Secondly, the subject of trade must usually be a tangible item or a permitted intangible. Permitted, however, means different things to different Shariah scholars. Land and buildings are a universal favourite, possibly overexposing Islamic finance to the real estate sector. Usufruct, or the right-of-use, in a lease is also popular. Other intangibles such as patents, trademarks and copyrights can fall into a grey area depending on what underlies the intangible. Trading in debt, or bai’ al dayn, though routine in the conventional sphere (e.g. in factoring, collateralised debt obligations), is a point of contention amongst Shariah scholars; exceptions do exist and in Malaysia a sale of debt may be allowed, for example, in the sale of home loans to the national mortgage corporation. And, obviously, trade related to a prohibited item (e.g. alcohol, tobacco, gaming) would not be permitted.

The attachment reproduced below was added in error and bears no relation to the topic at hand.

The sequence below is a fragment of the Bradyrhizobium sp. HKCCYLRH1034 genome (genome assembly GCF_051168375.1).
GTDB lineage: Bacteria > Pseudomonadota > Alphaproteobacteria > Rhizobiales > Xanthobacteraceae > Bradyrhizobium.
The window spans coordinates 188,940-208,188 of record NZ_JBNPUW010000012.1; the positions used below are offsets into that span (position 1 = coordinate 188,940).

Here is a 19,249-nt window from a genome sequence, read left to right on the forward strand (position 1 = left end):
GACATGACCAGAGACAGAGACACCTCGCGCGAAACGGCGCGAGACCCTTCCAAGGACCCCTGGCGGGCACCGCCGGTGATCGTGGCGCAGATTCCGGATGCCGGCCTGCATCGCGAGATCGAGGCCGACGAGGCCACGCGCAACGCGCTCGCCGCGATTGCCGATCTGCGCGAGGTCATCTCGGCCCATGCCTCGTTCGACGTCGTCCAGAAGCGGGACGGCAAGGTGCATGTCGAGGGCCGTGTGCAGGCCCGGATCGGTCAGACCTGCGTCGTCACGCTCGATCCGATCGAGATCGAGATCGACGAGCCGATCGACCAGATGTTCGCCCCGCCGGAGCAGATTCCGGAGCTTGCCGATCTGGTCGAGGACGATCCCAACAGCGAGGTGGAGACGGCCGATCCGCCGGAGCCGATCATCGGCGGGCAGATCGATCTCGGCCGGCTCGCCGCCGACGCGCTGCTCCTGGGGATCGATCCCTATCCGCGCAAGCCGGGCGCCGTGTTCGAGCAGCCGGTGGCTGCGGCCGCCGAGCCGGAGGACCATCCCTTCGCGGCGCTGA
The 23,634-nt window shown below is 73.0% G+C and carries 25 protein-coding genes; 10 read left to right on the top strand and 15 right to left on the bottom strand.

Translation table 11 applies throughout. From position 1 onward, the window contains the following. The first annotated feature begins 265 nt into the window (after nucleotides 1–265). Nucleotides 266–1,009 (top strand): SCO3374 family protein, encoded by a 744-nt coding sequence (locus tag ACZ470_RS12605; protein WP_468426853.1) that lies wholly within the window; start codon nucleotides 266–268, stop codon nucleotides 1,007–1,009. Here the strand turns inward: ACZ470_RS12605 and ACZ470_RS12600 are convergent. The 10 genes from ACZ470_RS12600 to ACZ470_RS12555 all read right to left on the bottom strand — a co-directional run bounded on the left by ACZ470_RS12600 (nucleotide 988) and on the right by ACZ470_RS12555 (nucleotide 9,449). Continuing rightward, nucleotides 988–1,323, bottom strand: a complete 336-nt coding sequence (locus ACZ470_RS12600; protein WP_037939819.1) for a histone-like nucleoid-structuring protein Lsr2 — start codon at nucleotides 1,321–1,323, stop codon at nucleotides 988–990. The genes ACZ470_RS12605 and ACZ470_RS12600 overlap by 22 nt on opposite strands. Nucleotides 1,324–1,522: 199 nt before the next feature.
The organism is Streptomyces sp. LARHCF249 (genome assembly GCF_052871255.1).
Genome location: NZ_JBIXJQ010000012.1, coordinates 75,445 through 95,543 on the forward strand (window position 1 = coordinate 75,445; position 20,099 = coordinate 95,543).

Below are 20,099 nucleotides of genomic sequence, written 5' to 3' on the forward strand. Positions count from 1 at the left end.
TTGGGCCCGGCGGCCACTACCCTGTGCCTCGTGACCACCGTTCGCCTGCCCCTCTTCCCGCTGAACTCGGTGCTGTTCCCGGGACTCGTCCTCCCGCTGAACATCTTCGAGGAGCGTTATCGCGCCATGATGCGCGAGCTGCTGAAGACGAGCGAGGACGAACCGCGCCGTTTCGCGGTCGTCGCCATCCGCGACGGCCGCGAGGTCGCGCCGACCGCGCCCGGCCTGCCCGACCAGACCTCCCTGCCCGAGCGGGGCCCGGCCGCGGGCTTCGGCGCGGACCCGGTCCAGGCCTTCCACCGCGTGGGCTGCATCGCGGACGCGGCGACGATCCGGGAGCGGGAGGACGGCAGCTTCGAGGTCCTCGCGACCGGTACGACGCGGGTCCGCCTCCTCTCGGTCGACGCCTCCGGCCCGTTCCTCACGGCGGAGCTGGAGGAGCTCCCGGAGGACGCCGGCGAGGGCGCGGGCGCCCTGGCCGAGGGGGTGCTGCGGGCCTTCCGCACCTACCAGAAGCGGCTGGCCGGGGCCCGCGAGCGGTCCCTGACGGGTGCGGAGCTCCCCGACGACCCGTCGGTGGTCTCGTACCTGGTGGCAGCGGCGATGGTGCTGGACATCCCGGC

This leads to the third point of difference: the level of religious supervision. While most major religions have something to say about money, none of their adherents have developed faith-based finance to the extent that Muslims have. This is largely attributable to the Muslim mind-set which must consider the religious implication of every aspect of their lives, even those that seem profane to others, such as banking. Hence, the average Islamic bank would have a panel of Shariah experts to vet through the structure of its products and a Shariah board to endorse them and attest in its annual report to what extent the bank has complied with Shariah. In well-regulated markets, bank regulators or supervisors would also have their own Shariah councils.